By the end of Arthur, a remake of the 1981 Dudley Moore comedy, it’s hard to believe that Russell Brand’s back doesn’t give out, sending the English funnyman crashing down to the floor. For nearly two long, dragging hours, Brand carries the entire weight of screenwriter Peter Baynham’s script on his vibrant shoulders, never losing momentum or underselling a joke.

His admirably committed performance is all for naught, though, since Arthur is little more than a series of lazy sight gags and pointless asides. When the funniest thing about a movie is the sophisticated Helen Mirren saying “poppycock” while wearing a Darth Vader mask, there’s trouble afoot.

russell-brand-greta-gerwig-arthurBrand is front and center throughout Arthur, playing a billionaire slacker who never leaves his high-rise Manhattan home without his flask of booze and spends his mother’s earnings on “poppycock” like a tricked-out Batmobile and a bed that hovers in the air above a giant magnet. His drunken and immature escapades begin to scare investors off from the family business, which prompts his emotionally vacant mama (Geraldine James) to present an ultimatum: marry her top employee, Susan (Jennifer Garner), or get cut off from the familial cash flow. He unhappily agrees to the marriage just as he meets his humble dreamgirl, Naomi (Greta Gerwig), an unlicensed tour guide who lives in a grungy Queens pad and defies all that his family’s name represents.

Through it all, Arthur has Hobson, his live-in nanny of 30 years played by Mirren. Arthur’s best moments come from the classy English vet’s playful banter with Brand. As bizarre as it sounds, a buddy comedy focused on the two of them would’ve been a much better movie, one that ignored various scenes of the utmost pointlessness. Nick Nolte shows up, for example, as Garner’s surly father just to growl his way through a nonsensical bit of father/son-in-law intimidation involving a nail gun and a table saw. Also distracting from the Mirren/Brand highlights is Luis Guzman, a usually effective comedic performer neutered of his abilities in a throwaway role as Arthur’s driver. All the How To Make It In America star does here is either stand around silent in suits or stand around silent in a belly-shirted Robin costume.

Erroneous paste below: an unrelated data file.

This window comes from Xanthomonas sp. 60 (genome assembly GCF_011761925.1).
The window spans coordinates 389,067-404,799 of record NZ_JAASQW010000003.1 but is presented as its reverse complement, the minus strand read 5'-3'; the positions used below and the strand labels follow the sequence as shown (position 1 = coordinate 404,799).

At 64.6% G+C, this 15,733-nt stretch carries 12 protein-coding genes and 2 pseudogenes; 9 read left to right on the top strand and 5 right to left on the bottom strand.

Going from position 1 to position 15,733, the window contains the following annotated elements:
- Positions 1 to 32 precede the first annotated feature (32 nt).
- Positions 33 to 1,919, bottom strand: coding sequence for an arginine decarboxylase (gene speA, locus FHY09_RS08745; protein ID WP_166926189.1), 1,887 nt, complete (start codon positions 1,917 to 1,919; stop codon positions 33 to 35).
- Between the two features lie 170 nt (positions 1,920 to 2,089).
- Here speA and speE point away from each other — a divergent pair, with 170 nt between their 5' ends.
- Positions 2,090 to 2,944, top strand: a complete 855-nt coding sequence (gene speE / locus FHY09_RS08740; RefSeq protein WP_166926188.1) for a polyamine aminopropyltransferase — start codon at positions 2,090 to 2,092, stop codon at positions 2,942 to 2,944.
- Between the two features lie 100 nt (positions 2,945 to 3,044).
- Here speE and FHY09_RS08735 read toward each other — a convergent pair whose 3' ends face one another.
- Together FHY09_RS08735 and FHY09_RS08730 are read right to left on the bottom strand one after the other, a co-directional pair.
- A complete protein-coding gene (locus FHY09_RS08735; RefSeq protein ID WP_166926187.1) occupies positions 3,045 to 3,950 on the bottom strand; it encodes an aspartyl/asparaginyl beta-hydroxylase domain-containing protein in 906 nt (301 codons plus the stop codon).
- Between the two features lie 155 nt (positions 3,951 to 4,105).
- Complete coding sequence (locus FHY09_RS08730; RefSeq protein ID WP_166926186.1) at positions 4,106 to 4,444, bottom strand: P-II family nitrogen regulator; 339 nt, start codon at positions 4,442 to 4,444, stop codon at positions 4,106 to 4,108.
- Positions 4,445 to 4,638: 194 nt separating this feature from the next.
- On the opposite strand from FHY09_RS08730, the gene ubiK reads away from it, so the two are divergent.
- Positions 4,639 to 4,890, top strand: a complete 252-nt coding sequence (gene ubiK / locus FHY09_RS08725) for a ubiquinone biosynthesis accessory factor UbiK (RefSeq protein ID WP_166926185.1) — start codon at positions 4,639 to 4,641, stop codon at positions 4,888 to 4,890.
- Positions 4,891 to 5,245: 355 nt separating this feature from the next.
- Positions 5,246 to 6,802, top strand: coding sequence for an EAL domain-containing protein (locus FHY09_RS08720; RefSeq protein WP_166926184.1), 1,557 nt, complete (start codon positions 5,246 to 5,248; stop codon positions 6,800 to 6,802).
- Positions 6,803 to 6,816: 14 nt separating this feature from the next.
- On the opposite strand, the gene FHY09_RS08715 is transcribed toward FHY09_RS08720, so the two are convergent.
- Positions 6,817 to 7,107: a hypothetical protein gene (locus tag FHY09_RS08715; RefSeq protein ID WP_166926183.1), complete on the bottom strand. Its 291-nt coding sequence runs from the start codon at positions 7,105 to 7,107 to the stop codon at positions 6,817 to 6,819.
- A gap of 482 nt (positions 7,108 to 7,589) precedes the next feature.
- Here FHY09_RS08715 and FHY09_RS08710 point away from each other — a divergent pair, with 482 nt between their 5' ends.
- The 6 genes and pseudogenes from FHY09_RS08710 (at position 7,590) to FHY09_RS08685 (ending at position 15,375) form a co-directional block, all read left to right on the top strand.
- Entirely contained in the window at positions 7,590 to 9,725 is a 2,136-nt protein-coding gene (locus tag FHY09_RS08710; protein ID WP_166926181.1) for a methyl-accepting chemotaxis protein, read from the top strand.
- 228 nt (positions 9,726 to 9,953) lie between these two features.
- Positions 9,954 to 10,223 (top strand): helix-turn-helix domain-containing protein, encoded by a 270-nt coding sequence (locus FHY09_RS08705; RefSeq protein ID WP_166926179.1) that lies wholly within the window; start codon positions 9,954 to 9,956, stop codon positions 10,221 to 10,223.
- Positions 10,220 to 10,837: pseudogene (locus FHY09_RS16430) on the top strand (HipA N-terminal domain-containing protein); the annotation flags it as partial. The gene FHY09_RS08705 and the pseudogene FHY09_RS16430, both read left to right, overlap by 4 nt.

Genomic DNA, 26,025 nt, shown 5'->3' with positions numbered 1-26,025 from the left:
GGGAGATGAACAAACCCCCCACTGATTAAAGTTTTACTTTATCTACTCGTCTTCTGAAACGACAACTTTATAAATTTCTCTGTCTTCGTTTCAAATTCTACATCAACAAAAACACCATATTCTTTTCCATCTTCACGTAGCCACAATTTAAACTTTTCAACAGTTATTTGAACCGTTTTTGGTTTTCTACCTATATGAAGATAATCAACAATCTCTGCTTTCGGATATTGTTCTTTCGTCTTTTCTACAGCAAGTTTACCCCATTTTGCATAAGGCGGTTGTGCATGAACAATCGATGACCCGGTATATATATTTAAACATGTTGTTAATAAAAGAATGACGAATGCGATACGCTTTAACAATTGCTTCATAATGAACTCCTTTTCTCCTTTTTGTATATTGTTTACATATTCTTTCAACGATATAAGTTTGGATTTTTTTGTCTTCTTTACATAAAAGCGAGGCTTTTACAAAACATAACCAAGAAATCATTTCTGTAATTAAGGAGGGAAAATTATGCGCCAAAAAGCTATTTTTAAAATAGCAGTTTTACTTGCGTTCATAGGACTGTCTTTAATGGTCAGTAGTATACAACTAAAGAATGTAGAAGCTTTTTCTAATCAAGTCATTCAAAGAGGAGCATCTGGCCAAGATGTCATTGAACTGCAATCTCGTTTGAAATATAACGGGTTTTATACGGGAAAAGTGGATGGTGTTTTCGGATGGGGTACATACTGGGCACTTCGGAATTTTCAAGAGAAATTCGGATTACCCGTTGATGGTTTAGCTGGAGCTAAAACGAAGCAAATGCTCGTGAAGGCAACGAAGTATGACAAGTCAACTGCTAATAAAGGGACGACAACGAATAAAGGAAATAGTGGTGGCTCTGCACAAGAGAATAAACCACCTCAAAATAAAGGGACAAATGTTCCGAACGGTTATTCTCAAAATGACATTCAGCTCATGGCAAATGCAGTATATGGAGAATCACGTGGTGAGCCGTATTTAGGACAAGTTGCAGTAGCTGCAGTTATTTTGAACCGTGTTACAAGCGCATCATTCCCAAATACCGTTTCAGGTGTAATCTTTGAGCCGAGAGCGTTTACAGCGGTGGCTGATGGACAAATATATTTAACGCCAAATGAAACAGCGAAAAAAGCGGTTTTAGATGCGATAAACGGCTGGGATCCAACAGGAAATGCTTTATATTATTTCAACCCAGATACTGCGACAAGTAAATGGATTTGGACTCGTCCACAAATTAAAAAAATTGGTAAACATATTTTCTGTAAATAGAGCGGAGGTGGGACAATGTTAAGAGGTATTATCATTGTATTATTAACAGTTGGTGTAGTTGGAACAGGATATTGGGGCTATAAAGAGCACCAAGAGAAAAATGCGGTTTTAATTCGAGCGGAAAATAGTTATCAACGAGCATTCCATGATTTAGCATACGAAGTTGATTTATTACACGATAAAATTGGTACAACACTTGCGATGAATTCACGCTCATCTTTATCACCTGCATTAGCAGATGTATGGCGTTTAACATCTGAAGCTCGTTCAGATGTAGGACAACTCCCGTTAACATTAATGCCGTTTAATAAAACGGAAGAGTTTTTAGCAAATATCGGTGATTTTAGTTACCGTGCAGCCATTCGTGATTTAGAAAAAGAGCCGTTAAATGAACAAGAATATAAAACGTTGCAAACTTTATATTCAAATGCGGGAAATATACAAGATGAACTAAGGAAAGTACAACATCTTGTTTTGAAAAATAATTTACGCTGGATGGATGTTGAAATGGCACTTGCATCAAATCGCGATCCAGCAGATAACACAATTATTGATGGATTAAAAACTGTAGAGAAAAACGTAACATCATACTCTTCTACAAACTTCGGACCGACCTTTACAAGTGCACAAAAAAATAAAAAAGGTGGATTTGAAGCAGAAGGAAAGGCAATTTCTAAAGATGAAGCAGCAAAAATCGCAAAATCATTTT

Worst of all, however, is Arthur’s undercooked courtship of Naomi. Gerwig, so impressive alongside Ben Stiller in last year’s indie dramedy Greenberg and in her mumblecore films, plays Arthur’s love interest too lightly. Having worked with strong dialogue in the past, she recites Baynham’s hammy lines with the verve of a Shakespearean actor auditioning for the Farrelly Brothers. Gerwig’s flatness derails her already stilted “romantic” scenes with Brand, which, as a result, deflates the film’s emotional weight.

"'Arthur' is little more than a series of lazy sight gags and pointless asides." Previously a co-writer for Borat, Baynham curiously applies that film’s same episodic feel to Arthur, which wouldn’t be so bad if any of the quick bits were, you know, funny. For no good reason, Evander Holyfield makes a cameo as Arthur’s in-home training partner, and you might think, “They’re not going to resort to a tired ear-biting punchline here, right?” And, lo and behold, there’s a joke about chomping off the boxer’s ear that Tyson neglected. Between Baynham and first-time feature film director Jason Winer, Arthur shouldn’t be so replete with half-assed laughs. While Baynham has Borat to his credit, Winer is an executive producer on ABC’s sharply hilarious Modern Family—clearly, they know a thing or two about good comedy.

Their combined knowledge is a non-factor in Arthur, though. It’s clear that some deal-makers in penguin suits felt the need to thrust Brand onto American pop culture with the quickness, forcing their hands rather than taking the time to develop a solid vehicle for the guy. Rather than tap into the sly yet droll wit the comedian-actor exhibited in Forgetting Sarah Marshall, and in a lesser though still memorable degree in Get Him To The Greek, Winer bets the farm on Brand’s more kinetic side, the uncontainable energy seen in his MTV Video Music Awards hosting gigs.

arthur-russell-brand-nailgunBut if Forgetting Sarah Marshall taught us anything, it’s that Brand’s at his best in a smaller co-starring role that injects his unique sensibilities in well-paced doses. In Arthur, he’s asked to do too much. At one point, Winer calls upon Brand to be a physical comedian on top of a sprinting horse, but all the actor can do is make bug-eyed faces and scream like a little girl (not funny). And then come the gratuitous “serious” moments, in which Brand unconvincingly emotes; he still seems on the verge of cracking a joke whenever his sad faces emerge (not heartbreaking).

As Mr. Katy Perry’s first leading man pitch toward Hollywood acceptance, Arthur misses the mark; as a comedy without any additional behind-the-scenes context, it’s an overlong slog. It’s not time for Brand backlash just yet, though; we’d gladly welcome another match of wits with Mirren, or new flick under the Judd Apatow banner. Quick, somebody call Aldous Snow.

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